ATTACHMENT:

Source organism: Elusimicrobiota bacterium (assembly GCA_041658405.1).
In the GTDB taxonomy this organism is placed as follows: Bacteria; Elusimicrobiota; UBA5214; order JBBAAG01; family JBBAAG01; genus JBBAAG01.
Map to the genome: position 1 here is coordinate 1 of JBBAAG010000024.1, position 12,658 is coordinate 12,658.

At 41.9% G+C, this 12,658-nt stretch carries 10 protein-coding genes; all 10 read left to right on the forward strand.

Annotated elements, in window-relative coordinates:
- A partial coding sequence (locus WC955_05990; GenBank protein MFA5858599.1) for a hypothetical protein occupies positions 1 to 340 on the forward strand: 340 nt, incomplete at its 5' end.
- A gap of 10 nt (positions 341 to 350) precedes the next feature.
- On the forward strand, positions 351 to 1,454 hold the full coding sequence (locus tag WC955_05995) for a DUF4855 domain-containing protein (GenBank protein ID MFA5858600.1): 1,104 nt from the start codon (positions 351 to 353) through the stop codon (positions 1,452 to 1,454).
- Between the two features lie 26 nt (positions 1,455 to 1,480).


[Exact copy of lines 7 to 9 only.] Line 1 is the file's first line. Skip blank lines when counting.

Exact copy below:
- A gap of 10 nt (positions 341 to 350) precedes the next feature.
- On the forward strand, positions 351 to 1,454 hold the full coding sequence (locus tag WC955_05995) for a DUF4855 domain-containing protein (GenBank protein ID MFA5858600.1): 1,104 nt from the start codon (positions 351 to 353) through the stop codon (positions 1,452 to 1,454).
- Between the two features lie 26 nt (positions 1,455 to 1,480).